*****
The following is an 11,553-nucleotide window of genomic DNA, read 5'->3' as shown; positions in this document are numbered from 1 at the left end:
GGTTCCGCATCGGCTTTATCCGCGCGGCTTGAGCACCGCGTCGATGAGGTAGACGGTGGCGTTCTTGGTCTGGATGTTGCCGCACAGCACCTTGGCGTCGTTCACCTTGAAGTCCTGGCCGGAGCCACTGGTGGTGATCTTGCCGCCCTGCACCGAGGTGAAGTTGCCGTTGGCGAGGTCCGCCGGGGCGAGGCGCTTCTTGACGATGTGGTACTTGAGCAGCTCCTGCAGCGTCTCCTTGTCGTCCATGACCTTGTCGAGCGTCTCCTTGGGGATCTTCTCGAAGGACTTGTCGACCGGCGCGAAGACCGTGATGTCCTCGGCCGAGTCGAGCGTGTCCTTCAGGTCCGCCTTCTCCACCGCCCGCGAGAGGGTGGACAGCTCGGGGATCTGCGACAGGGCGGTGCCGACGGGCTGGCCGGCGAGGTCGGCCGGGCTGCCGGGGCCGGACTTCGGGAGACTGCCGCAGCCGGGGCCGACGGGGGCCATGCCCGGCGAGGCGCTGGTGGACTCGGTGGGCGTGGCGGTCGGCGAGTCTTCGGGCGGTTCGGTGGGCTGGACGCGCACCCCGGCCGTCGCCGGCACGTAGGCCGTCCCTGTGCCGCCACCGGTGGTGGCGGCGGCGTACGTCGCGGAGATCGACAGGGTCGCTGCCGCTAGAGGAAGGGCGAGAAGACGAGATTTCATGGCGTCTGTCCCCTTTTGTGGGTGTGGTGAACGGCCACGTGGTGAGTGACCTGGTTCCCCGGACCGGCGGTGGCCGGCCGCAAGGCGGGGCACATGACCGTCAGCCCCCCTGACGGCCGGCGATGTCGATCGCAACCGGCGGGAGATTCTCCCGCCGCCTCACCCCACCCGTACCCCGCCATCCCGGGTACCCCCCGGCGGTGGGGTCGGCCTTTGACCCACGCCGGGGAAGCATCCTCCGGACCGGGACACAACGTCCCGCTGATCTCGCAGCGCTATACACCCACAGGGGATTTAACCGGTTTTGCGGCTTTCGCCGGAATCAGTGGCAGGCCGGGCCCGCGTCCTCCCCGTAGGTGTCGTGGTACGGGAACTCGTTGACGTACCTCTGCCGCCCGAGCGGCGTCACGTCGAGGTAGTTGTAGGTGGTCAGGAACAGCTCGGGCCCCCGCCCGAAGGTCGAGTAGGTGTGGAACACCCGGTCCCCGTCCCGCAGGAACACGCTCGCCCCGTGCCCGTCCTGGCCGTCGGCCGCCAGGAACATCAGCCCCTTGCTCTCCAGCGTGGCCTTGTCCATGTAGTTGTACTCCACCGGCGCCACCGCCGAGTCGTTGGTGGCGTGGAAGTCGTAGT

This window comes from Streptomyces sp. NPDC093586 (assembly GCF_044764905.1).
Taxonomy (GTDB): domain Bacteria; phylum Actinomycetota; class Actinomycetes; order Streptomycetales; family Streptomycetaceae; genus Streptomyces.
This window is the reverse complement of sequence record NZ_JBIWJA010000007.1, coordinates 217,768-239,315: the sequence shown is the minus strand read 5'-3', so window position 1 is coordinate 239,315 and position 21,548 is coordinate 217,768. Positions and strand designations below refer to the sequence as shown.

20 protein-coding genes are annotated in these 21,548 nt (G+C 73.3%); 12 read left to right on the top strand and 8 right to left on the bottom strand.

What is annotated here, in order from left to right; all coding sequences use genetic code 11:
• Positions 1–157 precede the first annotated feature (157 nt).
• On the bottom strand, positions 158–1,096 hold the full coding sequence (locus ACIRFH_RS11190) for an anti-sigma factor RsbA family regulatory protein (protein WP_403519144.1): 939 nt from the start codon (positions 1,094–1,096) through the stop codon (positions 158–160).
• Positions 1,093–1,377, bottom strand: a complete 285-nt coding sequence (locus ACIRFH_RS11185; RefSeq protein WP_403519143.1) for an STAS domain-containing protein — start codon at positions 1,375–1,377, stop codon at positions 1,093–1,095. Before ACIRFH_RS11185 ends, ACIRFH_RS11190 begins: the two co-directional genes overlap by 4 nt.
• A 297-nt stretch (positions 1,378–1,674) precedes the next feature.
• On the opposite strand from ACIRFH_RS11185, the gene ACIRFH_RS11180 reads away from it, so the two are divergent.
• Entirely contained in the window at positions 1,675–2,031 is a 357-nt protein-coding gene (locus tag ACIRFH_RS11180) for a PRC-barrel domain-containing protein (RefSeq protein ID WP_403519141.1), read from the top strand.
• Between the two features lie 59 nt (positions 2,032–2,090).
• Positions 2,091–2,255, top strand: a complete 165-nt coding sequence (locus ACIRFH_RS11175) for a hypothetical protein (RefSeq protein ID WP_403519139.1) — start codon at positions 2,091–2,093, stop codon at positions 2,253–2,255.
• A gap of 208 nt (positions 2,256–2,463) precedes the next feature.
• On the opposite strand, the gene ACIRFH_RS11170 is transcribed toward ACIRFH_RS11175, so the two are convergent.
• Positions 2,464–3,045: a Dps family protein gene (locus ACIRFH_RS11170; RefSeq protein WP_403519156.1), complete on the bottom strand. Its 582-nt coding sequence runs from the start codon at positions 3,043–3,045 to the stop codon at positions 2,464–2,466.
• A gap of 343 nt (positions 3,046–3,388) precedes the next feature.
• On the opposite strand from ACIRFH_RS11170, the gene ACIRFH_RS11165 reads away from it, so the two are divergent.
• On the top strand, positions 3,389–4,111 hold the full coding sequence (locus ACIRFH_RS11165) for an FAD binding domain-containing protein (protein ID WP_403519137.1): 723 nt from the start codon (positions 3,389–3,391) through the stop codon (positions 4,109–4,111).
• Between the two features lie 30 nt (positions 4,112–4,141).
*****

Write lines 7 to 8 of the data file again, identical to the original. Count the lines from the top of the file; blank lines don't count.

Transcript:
What is annotated here, in order from left to right; all coding sequences use genetic code 11:
• Positions 1–157 precede the first annotated feature (157 nt).